St Juventinus of Antioch
Bl Manuel Domingo y Sol
St Maximinus of Antioch
St Palaemon
St Poppo of Stavelot (977-1048)
St Praejectus of Clermont
St Publius of Zeugma
St Racho of Autun
St Sabinus the Martyr


Second Thought for the Day – 24 January – Devotion Must be Practised in Different Ways

Second Thought for the Day – 24 January – Friday of the Second week in Ordinary Time, Year A and The Memorial of St Francis de Sales (1567-1622) “The Gentle Christ of Geneva” – Doctor of the Church: Doctor caritatis (Doctor of Charity)

Devotion Must be Practised in Different Ways

Saint Francis de Sales (1567-1622)
Bishop and Doctor of the Church

An excerpt from his Introduction to the Devout Life

“When God the Creator made all things, He commanded the plants to bring forth fruit each according to its own kind, He has likewise commanded Christians, who are the living plants of His Church, to bring forth the fruits of devotion, each one in accord with his character, his station and his calling.

I say that devotion must be practised in different ways by the nobleman and by the working man, by the servant and by the prince, by the widow, by the unmarried girl and by the married woman.   But even this distinction is not sufficient, for the practice of devotion must be adapted to the strength, to the occupation and to the duties of each one in particular.

Tell me, please, my Philothea, whether it is proper for a Bishop to want to lead a solitary life like a Carthusian, or for married people to be no more concerned than a Capuchin, about increasing their income, or for a working man to spend his whole day in church like a religious, or on the other hand, for a religious to be constantly exposed like a Bishop to all the events and circumstances, that bear on the needs of our neighbour.   Is not this sort of devotion ridiculous, unorganised and intolerable?   Yet this absurd error occurs very frequently but in no way, does true devotion, my Philothea, destroy anything at all.   On the contrary, it perfects and fulfils all things.   In fact if it ever works against, or is inimical to, anyone’s legitimate station and calling, then it is very definitely false devotion.

The bee collects honey from flowers in such a way as to do the least damage or destruction to them and he leaves them whole, undamaged and fresh, just as he found them.   True devotion does still better.   Not only does it not injure any sort of calling or occupation, it even embellishes and enhances it.

Moreover, just as every sort of gem, cast in honey, becomes brighter and more sparkling, each according to its colour, so, each person, becomes more acceptable and fitting in his own vocation, when he sets his vocation in the context of devotion.   Through devotion, your family cares become more peaceful, mutual love between husband and wife becomes more sincere, the service we owe to the Prince becomes more faithful and our work, no matter what it is, becomes more pleasant and agreeable.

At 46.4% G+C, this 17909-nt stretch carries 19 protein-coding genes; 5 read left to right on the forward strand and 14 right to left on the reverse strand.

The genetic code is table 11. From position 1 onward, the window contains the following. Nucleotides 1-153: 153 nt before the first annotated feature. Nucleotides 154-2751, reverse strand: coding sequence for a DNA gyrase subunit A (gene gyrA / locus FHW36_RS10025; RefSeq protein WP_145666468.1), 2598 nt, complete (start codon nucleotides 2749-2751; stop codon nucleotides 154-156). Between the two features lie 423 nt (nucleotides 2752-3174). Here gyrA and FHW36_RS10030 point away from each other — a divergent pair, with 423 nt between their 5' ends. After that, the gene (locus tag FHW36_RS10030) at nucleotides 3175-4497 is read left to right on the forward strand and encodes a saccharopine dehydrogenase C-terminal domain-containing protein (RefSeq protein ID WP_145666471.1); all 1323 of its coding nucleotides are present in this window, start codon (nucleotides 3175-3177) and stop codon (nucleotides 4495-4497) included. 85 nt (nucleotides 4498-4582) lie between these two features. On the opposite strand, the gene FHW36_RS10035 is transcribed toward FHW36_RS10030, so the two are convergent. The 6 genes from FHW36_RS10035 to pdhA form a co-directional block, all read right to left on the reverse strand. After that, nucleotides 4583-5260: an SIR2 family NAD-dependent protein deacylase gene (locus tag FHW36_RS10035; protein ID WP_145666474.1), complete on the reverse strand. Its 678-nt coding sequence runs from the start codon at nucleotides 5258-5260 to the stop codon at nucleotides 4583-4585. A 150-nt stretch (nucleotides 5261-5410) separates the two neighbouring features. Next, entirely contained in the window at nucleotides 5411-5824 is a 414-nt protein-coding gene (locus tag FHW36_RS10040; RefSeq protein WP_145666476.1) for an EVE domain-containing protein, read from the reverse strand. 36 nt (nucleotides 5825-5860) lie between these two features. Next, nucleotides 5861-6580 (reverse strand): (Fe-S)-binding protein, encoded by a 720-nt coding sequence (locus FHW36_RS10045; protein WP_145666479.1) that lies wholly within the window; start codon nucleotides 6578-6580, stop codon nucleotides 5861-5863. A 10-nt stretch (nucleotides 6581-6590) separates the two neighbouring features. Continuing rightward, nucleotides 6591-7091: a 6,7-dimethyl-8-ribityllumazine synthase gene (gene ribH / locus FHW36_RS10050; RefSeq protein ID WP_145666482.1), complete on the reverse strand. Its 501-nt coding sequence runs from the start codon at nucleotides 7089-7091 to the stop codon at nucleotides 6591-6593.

It is therefore an error and even a heresy, to wish to exclude the exercise of devotion from military divisions, from the artisans’ shops, from the courts of princes, from family households.   I acknowledge, my dear Philothea, that the type of devotion which is purely contemplative, monastic and religious can certainly not be exercised in these sorts of stations and occupations but, besides this threefold type of devotion, there are many others fit for perfecting those who live in a secular state.

Therefore, in whatever situations we happen to be, we can and we must aspire to the life of perfection.”

St Francis de Sales, Pray for Us!

in whatever situations we happen to be in - st francis de sales pray for us 24 jan 2020


Thought for the Day – 24 January – Following Jesus

Thought for the Day – 24 January – Meditations with Antonio Cardinal Bacci (1881-1971) – Friday of the Second week in Ordinary Time, Year A

Following Jesus

John 14 6 i am the way - there is only one reform necessary - bacci 24 jan 2020

“When we have renounced ourselves and have embraced our cross with resignation and love, we must follow Jesus.
We must follow Him in a special way as the infallible Teacher of truth.
The teachings of men cannot satisfy our intellects.
Still less, can they satisfy our hearts.
What they teach is either incomplete or false.
This is proved by the fact that the doctrines of mean have succeeded and replaced one another, down through the centuries while “the word of the Lord endures forever” (1 Peter 1:25).

The teaching of Christ produces an extraordinary renovation in the individual, in the family and in society.
It is this renewal which we call Christianity and Christian civilisation.
There is a wide chasm between paganism and Christianity.
This gulf would be even wider, only for the fact that Christianity has not yet been fully put into practice throughout the universe.
There is only one reform necessary.
This is to realise the Christian ideal everywhere.
We must begin by carrying it out ourselves.
Let us follow Jesus, Who is saying to us:  “I am the way and the truth and the life” (Jn 14:6). “He who follows Me does not walk in darkness” (Jn 8:12).

Let us follow our divine Master and we shall be sure that we are travelling towards Heaven!”

Antonio Cardinal Bacci


Quote/s of the Day – 24 January – St Francis de Sales

Quote/s of the Day – 24 January – Friday of the Second week in Ordinary Time, Year A and The Memorial of St Francis de Sales (1567-1622) “The Gentle Christ of Geneva” – Doctor of the Church: Doctor Caritatis (Doctor of Charity)